Rounding the corner of 27th street last night, a spectral scene materialized. Droves of revelers, all clad in white, were awaiting entrance to the McKittrick Hotel, the unlikely site of Sleep No More, the orgy-enactment of Macbeth, where we also spent New Year’s Eve. The phalynx of colorless merrymakers, a boisterous, poltergeist crew, was gathering for the theater’s one-night-only post-performance May Fair bash.
Inside, the masses congregated around a bar in what was once the hotel’s lobby. Bartenders, also wearing white, attempted to make do with a single, very slow credit card processor, as thirsty guests crowded the space.
With drink finally in hand, we noticed an empty chair beside the McKittrick’s abandoned mailboxes. Making ourself comfortable, we listened to the live English folk music and watched scores ghostly guests enter the space.
Soon, The Observer headed downstairs to the ballroom, which had been covered in real sod for the evening’s May Fair celebration. Stashing our boots in a corner, we walked around the freshly rolled grass barefoot, noting the freshly trimmed May pole.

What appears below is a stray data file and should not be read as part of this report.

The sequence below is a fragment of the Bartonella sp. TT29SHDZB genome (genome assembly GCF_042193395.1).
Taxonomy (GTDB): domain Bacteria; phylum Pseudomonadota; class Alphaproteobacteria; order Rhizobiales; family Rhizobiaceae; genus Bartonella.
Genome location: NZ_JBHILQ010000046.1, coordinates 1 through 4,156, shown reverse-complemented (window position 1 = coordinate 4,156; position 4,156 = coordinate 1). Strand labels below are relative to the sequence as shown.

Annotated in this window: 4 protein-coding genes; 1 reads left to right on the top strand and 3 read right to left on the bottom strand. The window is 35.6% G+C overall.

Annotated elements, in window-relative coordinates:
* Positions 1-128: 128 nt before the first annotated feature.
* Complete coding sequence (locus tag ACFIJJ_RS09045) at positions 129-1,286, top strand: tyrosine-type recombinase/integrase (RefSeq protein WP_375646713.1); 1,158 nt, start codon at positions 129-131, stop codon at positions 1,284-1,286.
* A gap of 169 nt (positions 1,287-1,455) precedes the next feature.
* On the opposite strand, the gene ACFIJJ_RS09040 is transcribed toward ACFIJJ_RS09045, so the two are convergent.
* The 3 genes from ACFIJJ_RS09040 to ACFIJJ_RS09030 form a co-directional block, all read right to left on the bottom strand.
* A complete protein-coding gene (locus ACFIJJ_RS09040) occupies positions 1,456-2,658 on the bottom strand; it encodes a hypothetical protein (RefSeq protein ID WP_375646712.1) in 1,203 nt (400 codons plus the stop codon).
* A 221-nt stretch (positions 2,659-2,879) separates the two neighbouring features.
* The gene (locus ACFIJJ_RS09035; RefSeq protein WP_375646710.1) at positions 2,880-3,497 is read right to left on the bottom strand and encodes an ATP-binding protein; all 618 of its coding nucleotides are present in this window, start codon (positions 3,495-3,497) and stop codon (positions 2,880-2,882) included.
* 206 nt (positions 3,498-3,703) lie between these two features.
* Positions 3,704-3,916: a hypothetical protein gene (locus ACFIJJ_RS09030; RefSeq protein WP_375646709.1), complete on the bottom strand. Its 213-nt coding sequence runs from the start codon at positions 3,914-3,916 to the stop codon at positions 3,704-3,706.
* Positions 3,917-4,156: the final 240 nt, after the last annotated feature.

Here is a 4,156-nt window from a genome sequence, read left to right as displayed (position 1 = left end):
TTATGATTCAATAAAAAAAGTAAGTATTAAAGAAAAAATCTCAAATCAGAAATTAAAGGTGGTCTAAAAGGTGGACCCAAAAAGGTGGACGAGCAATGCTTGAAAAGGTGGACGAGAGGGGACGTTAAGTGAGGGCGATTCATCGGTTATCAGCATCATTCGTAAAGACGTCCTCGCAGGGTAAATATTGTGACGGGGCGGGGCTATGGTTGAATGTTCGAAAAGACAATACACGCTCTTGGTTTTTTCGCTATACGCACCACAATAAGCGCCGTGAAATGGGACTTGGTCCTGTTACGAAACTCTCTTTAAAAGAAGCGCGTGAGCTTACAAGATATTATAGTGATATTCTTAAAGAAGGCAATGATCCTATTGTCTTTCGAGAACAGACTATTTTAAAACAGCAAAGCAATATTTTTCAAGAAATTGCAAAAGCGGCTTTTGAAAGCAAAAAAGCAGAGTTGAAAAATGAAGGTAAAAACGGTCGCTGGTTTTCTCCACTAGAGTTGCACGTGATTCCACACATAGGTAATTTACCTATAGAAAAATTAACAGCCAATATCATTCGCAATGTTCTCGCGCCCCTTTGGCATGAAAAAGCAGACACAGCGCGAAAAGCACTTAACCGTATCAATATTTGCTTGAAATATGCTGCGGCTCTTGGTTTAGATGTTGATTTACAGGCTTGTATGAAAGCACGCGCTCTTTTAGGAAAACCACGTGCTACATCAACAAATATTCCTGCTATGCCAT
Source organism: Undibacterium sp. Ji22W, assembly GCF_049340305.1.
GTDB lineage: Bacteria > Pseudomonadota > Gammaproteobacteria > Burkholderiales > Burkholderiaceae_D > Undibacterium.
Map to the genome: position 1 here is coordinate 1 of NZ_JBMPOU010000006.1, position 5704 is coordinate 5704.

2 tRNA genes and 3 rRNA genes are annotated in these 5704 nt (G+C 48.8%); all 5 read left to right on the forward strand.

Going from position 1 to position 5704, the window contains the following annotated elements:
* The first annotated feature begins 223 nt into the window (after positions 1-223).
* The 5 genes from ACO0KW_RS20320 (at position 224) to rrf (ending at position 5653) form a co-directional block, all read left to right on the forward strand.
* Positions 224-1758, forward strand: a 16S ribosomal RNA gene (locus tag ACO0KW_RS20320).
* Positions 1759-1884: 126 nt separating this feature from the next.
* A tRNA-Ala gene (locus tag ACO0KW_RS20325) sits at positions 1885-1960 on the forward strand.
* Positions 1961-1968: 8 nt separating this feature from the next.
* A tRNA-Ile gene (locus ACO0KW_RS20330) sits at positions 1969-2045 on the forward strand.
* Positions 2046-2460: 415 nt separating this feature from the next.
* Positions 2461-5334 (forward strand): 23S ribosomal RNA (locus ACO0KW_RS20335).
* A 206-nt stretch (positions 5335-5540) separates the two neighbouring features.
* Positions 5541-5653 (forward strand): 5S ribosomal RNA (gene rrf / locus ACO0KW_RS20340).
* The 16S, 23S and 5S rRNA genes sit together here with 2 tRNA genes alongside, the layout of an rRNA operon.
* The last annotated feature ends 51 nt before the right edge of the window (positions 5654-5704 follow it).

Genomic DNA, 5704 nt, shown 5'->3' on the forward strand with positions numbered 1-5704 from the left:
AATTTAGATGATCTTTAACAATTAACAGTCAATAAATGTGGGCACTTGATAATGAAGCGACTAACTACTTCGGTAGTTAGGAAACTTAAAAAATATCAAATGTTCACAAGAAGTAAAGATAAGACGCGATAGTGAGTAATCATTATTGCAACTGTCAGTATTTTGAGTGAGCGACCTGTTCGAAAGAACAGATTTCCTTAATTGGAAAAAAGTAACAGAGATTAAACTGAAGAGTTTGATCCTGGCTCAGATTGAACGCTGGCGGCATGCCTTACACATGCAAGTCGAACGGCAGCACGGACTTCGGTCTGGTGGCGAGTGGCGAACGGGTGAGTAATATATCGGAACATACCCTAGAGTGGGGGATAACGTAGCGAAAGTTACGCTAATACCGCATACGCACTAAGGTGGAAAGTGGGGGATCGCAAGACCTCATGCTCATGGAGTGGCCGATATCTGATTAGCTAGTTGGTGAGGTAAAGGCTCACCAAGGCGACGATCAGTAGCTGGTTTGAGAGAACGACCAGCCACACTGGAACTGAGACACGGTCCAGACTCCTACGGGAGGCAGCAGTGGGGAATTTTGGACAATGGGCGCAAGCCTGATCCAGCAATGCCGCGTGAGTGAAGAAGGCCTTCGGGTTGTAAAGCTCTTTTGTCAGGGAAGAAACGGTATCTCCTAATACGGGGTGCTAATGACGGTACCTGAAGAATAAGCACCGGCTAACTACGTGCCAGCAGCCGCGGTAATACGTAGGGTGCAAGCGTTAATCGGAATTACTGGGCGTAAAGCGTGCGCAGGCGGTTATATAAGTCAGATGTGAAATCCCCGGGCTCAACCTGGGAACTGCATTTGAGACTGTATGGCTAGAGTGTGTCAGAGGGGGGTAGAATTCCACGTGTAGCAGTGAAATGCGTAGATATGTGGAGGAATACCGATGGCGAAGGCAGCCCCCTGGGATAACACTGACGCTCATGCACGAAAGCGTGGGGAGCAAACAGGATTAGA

In every corner, some whimsical debauchery was transpiring. A ménage-a-trois make-out session; sets of limbs sticking out conspicuously from behind a pine tree; macabre masked faces hovering throughout; and everywhere, punch-drunk carousers stumbling around the manufactured forest.
Suddenly, turning toward the stage, our blurry vision refocused upon several bodies dancing on the stage, entirely naked. Fake (we really, desperately hope) blood appeared from somewhere and was, naturally, poured over the nude, gyrating appendages, and flung onto the audience. A girl to our left was ambushed by two blood-slinging bacchants and emerged from the fray moments later with a large redbrown handprint on her white dress. A house manager gave her a white lab coat as compensation.
Late, too late, we stumbled out of the surreal hotel, our white shirt splattered with bodily fluid.
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